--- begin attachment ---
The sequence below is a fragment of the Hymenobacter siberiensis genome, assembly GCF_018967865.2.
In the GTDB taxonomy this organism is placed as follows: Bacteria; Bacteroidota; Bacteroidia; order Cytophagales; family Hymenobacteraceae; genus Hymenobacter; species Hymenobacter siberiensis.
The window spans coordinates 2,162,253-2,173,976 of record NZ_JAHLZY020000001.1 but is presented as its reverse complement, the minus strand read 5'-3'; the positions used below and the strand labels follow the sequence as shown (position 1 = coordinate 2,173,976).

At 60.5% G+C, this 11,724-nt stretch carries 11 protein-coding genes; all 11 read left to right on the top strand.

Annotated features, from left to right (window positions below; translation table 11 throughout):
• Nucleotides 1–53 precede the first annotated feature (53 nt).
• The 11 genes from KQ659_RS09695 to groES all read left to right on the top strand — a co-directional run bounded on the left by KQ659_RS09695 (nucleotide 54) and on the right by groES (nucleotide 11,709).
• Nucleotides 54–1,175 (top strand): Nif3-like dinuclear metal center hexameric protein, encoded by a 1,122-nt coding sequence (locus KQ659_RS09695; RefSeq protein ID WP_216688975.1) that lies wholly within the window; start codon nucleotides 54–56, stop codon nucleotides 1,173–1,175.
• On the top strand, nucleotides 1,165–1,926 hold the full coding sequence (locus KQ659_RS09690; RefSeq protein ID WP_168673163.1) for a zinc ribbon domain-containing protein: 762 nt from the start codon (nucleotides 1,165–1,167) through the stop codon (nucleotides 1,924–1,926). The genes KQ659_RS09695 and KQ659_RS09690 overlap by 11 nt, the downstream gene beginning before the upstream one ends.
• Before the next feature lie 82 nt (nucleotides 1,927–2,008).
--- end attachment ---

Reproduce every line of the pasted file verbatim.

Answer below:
The sequence below is a fragment of the Hymenobacter siberiensis genome, assembly GCF_018967865.2.
In the GTDB taxonomy this organism is placed as follows: Bacteria; Bacteroidota; Bacteroidia; order Cytophagales; family Hymenobacteraceae; genus Hymenobacter; species Hymenobacter siberiensis.
The window spans coordinates 2,162,253-2,173,976 of record NZ_JAHLZY020000001.1 but is presented as its reverse complement, the minus strand read 5'-3'; the positions used below and the strand labels follow the sequence as shown (position 1 = coordinate 2,173,976).

At 60.5% G+C, this 11,724-nt stretch carries 11 protein-coding genes; all 11 read left to right on the top strand.

Annotated features, from left to right (window positions below; translation table 11 throughout):
• Nucleotides 1–53 precede the first annotated feature (53 nt).
• The 11 genes from KQ659_RS09695 to groES all read left to right on the top strand — a co-directional run bounded on the left by KQ659_RS09695 (nucleotide 54) and on the right by groES (nucleotide 11,709).
• Nucleotides 54–1,175 (top strand): Nif3-like dinuclear metal center hexameric protein, encoded by a 1,122-nt coding sequence (locus KQ659_RS09695; RefSeq protein ID WP_216688975.1) that lies wholly within the window; start codon nucleotides 54–56, stop codon nucleotides 1,173–1,175.
• On the top strand, nucleotides 1,165–1,926 hold the full coding sequence (locus KQ659_RS09690; RefSeq protein ID WP_168673163.1) for a zinc ribbon domain-containing protein: 762 nt from the start codon (nucleotides 1,165–1,167) through the stop codon (nucleotides 1,924–1,926). The genes KQ659_RS09695 and KQ659_RS09690 overlap by 11 nt, the downstream gene beginning before the upstream one ends.
• Before the next feature lie 82 nt (nucleotides 1,927–2,008).